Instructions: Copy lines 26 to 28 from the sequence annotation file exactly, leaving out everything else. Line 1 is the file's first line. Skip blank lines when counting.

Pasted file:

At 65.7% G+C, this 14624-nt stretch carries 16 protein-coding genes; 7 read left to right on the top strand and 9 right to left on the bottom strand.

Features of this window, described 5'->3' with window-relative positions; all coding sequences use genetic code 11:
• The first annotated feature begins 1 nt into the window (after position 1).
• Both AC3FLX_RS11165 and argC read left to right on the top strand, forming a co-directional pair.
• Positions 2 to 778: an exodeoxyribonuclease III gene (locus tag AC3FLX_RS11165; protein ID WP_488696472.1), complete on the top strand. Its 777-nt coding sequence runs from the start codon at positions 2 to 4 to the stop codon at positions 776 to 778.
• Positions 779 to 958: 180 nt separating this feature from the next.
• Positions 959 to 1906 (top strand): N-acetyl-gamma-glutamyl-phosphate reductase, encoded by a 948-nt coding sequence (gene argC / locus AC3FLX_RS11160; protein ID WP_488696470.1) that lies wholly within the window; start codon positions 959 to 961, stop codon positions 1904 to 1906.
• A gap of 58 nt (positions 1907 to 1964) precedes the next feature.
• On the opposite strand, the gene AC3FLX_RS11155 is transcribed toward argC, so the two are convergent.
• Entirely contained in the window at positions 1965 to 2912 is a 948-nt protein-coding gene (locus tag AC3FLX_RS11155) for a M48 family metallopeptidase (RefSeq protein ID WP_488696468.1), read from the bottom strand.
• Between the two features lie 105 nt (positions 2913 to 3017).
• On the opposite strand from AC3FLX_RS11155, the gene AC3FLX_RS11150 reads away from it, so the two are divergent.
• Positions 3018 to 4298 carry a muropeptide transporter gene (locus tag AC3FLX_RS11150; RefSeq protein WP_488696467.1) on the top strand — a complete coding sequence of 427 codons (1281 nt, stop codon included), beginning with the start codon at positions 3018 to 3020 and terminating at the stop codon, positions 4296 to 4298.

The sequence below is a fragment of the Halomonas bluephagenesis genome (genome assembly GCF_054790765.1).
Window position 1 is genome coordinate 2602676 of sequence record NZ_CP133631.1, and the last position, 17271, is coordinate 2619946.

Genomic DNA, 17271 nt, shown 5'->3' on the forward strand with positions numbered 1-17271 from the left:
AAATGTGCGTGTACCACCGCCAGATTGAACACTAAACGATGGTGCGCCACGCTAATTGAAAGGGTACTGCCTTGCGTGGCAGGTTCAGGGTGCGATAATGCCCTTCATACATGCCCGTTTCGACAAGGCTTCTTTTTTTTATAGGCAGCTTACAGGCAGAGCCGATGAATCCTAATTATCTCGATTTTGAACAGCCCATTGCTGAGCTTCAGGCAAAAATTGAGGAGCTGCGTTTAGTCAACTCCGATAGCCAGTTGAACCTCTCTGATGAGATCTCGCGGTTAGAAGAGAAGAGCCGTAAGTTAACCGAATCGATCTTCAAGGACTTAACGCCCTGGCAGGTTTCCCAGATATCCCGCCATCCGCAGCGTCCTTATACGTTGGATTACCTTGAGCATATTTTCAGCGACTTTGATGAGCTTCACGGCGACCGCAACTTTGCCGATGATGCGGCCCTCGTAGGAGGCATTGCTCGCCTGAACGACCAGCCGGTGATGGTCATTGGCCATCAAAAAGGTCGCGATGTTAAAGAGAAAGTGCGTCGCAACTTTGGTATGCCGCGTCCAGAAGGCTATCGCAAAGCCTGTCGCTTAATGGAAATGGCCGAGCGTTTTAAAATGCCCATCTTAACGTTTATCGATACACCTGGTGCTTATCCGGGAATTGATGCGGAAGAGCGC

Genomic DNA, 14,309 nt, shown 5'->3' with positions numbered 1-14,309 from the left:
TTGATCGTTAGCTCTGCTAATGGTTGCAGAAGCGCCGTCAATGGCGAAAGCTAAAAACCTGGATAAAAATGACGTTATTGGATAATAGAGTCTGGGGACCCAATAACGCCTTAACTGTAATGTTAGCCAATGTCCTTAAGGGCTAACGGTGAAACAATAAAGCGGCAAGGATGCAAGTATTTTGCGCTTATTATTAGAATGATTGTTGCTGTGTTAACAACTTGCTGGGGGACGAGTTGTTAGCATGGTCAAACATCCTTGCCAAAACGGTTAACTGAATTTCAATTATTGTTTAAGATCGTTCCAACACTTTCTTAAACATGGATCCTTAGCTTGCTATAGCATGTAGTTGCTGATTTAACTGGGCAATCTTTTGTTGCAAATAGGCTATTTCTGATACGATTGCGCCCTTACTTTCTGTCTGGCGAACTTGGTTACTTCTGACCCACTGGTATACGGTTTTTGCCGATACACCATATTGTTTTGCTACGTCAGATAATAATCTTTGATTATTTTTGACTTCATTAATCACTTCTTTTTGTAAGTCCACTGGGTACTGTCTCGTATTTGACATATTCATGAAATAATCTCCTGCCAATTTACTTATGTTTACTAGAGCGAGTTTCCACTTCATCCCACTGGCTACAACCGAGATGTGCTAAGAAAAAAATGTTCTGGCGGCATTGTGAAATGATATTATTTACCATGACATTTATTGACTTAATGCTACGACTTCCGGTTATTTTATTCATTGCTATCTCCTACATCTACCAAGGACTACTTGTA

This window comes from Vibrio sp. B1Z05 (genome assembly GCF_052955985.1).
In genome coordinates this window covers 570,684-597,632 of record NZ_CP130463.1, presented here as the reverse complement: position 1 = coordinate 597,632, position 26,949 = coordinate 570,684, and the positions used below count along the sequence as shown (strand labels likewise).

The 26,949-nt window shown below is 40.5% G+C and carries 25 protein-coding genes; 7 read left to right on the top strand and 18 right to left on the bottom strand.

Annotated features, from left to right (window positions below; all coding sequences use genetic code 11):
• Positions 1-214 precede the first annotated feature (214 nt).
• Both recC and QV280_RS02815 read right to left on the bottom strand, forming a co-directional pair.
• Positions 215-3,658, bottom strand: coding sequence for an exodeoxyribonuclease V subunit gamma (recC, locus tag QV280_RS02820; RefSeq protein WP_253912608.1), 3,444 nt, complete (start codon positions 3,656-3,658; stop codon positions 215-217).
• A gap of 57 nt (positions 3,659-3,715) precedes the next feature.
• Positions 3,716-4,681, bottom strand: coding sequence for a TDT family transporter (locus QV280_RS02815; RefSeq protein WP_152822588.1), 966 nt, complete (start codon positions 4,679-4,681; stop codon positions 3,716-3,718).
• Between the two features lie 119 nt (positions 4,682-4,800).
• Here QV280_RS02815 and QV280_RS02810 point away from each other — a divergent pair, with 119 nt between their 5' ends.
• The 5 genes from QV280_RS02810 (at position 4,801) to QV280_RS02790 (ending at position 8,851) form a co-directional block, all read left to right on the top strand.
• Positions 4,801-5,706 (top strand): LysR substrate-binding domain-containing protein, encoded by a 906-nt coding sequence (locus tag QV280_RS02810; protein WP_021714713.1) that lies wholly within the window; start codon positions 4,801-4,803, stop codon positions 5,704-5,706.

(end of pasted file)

• Positions 215-3,658, bottom strand: coding sequence for an exodeoxyribonuclease V subunit gamma (recC, locus tag QV280_RS02820; RefSeq protein WP_253912608.1), 3,444 nt, complete (start codon positions 3,656-3,658; stop codon positions 215-217).
• A gap of 57 nt (positions 3,659-3,715) precedes the next feature.
• Positions 3,716-4,681, bottom strand: coding sequence for a TDT family transporter (locus QV280_RS02815; RefSeq protein WP_152822588.1), 966 nt, complete (start codon positions 4,679-4,681; stop codon positions 3,716-3,718).